Equality and Diversity in the NHS

Mellows, Sara (2006) Equality and Diversity in the NHS. [Dissertation (University of Nottingham only)] (Unpublished)

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Abstract

The development of equal opportunities and diversity in the NHS, as a public sector organisation, have been influenced by a combination of ethical, political, legal, and economic business considerations. The principles of equality and fairness are founding principles of the NHS and are central themes of many ethical perspectives, making equality of opportunity a seemingly desirable and congruent objective. UK membership of the European Union and adoption of anti-discrimination legislation coupled with government policies and support of initiatives to redress inequalities has provided a progressive environment for the advancement of diversity. The number of individuals covered by legislation prohibiting specific types of discrimination has increased, so too have the costs to organisations of being found to be illegally discriminating, both monetarily and in terms of reputation. The business case for improving equality of opportunity, particularly emphasised by managing diversity, advocates these as cost effective strategic measures, centred around attracting, retaining and maximising the labour supply, customer satisfaction, market development and organisational success.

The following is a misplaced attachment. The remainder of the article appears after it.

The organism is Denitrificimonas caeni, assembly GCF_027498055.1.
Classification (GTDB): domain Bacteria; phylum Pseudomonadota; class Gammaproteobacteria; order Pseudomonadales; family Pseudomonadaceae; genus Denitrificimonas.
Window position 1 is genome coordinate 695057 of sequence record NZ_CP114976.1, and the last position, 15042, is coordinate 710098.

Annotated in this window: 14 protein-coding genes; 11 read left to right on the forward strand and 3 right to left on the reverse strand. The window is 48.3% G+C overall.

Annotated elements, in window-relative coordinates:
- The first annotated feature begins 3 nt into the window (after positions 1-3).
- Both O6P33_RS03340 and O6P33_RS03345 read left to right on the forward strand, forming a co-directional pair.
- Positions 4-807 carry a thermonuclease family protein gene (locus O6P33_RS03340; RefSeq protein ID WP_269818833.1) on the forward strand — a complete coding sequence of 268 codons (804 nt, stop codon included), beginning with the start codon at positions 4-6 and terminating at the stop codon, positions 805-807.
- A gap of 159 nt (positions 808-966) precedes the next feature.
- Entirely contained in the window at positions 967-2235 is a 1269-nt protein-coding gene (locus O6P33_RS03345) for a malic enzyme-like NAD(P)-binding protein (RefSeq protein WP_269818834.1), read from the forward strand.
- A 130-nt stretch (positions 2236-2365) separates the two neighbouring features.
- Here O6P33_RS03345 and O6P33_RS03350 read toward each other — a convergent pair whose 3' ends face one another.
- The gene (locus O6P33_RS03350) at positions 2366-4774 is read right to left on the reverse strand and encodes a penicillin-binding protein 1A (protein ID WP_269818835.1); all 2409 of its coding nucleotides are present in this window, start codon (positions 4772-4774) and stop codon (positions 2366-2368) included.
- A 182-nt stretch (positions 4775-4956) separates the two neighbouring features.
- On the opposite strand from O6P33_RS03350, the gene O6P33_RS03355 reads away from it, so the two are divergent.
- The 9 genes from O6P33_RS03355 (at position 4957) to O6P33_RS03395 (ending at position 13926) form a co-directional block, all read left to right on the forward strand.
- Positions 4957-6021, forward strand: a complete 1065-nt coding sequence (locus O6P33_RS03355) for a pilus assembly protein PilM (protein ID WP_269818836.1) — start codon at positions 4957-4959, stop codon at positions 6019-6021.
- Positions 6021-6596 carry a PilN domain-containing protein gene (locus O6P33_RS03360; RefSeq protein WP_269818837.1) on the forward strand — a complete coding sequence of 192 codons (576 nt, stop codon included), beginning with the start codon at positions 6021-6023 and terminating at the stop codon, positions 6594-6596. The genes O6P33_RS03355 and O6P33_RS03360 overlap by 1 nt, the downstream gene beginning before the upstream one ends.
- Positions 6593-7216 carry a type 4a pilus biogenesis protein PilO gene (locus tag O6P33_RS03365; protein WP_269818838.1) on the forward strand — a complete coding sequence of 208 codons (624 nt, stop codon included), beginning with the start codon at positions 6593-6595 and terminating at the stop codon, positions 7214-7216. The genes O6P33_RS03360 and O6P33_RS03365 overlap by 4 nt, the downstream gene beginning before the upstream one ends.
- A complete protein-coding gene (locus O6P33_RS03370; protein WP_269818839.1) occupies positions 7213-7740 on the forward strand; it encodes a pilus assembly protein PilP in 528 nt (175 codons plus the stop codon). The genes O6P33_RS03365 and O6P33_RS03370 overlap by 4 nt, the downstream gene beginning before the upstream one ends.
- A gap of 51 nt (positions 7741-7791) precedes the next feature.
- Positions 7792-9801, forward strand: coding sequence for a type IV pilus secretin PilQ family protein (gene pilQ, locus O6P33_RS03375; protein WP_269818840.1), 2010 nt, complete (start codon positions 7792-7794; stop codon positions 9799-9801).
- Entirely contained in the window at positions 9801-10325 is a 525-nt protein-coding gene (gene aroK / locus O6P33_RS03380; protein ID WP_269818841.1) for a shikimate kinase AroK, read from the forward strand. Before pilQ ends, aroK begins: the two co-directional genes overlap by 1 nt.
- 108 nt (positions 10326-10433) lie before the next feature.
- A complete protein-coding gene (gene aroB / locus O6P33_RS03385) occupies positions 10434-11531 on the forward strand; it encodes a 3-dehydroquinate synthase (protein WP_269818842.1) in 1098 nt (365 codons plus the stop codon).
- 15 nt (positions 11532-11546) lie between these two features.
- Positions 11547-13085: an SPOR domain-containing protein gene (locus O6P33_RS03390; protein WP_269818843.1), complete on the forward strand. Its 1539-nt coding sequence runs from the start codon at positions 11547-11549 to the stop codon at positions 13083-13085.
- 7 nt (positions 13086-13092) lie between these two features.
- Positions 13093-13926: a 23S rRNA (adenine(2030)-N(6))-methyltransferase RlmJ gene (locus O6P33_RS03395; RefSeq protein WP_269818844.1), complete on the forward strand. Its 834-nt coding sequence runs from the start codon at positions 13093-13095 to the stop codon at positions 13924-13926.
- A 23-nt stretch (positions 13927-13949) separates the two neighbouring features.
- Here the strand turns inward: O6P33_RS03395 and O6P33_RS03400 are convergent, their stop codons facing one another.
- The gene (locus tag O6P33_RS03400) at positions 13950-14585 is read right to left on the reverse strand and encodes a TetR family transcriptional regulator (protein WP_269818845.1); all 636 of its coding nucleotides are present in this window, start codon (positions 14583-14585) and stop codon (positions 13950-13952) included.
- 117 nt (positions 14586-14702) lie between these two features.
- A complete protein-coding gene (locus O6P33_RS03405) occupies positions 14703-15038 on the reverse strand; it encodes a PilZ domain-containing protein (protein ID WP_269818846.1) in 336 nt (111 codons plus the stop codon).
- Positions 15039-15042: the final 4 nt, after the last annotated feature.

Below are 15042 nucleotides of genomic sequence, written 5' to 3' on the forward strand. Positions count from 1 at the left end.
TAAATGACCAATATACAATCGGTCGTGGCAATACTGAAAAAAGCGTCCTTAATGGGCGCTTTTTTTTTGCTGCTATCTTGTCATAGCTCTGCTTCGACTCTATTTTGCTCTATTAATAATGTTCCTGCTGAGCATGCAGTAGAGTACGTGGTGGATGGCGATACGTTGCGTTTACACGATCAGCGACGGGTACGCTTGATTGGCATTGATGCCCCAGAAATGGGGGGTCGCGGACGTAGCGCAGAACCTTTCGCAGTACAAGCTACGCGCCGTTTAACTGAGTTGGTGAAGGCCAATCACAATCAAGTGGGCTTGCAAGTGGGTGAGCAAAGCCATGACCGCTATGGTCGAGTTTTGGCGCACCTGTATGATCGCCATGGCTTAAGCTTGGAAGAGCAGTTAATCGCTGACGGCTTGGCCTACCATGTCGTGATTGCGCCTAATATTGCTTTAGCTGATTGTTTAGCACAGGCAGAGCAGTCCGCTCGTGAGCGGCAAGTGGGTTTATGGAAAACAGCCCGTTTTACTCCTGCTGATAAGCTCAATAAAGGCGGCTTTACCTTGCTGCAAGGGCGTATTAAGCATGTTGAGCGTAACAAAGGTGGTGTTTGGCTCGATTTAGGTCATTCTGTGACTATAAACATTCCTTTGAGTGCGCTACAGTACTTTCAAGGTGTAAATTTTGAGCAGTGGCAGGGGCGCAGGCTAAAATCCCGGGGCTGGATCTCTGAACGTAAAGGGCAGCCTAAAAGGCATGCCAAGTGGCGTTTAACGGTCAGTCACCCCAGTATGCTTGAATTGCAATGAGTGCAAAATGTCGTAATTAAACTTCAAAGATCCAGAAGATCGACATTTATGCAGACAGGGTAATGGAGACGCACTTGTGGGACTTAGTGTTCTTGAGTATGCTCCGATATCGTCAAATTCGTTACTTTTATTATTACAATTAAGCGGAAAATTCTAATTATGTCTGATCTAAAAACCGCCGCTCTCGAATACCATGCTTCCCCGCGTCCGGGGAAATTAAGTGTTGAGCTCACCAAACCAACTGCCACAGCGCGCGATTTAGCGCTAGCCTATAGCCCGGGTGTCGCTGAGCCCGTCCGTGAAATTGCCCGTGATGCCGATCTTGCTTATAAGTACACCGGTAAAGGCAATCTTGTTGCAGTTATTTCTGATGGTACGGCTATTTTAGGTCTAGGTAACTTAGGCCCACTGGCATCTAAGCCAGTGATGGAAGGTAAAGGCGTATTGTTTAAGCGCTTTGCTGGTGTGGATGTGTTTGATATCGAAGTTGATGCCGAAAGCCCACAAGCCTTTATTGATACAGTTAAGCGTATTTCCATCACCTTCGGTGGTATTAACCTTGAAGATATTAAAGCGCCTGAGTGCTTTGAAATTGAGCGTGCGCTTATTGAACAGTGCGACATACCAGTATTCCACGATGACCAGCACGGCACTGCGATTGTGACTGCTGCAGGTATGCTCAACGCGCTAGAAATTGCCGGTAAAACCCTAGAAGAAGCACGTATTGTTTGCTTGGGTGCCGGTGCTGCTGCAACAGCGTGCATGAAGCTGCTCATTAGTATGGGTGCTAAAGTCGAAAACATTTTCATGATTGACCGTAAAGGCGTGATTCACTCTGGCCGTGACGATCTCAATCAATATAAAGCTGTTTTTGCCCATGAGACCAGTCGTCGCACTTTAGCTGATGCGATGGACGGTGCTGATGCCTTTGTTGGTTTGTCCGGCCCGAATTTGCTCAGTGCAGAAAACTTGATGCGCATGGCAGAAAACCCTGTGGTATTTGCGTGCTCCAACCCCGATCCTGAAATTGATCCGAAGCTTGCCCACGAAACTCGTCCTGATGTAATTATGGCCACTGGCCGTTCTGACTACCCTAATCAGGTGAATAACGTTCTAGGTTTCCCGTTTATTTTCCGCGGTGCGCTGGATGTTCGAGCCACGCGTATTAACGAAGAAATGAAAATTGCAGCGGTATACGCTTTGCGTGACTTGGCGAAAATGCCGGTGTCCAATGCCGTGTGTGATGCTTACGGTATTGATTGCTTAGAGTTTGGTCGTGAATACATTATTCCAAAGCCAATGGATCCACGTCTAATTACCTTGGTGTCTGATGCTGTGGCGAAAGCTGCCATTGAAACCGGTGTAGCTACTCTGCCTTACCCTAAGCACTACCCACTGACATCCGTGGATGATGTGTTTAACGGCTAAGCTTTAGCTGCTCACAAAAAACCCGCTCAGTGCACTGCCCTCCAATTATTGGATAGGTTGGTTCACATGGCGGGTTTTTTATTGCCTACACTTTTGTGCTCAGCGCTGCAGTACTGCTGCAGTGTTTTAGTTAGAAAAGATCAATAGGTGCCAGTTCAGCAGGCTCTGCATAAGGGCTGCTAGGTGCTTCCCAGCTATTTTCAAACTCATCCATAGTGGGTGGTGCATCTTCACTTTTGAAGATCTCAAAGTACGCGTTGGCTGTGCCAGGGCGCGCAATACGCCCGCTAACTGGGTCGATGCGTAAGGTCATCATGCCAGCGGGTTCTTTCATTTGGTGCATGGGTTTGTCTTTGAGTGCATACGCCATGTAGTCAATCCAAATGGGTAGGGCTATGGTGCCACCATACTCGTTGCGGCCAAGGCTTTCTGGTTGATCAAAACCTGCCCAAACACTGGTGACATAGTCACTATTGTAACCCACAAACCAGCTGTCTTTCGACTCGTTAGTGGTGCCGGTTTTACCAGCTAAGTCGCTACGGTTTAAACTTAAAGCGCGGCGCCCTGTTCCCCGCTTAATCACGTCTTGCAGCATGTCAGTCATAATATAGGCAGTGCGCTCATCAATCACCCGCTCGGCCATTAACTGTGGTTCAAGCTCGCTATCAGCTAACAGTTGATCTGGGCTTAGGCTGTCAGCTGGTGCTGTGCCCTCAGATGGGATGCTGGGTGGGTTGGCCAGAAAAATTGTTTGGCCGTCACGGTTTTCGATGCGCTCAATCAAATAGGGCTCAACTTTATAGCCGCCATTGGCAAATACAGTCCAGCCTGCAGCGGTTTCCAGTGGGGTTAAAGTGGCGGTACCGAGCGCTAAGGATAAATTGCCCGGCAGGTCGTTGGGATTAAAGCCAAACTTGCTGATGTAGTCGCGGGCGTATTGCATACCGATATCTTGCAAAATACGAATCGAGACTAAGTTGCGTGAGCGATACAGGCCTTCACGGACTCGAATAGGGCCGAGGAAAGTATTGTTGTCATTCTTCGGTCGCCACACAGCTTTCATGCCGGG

There are though disproportionate effects of disadvantage and discrimination in the workplace on certain groups that are well documented leading to higher unemployment levels, lower pay and under representation in certain industries and management due to both vertical and horizontal occupational segregation. This dissertation will examine an NHS case study organisation to investigate the scope, objectives and success of equal opportunities and diversity, through the perceptions and views of employees and in the context of a focus on the business case arguments for diversity as a motivating factor for organisations.

Item Type: Dissertation (University of Nottingham only)
Keywords: equality, diversity, NHS, public sector, equal opportunities
Depositing User: EP, Services
Date Deposited: 07 Dec 2006
Last Modified: 23 Oct 2016 11:12
URI: http://eprints.nottingham.ac.uk/id/eprint/20801

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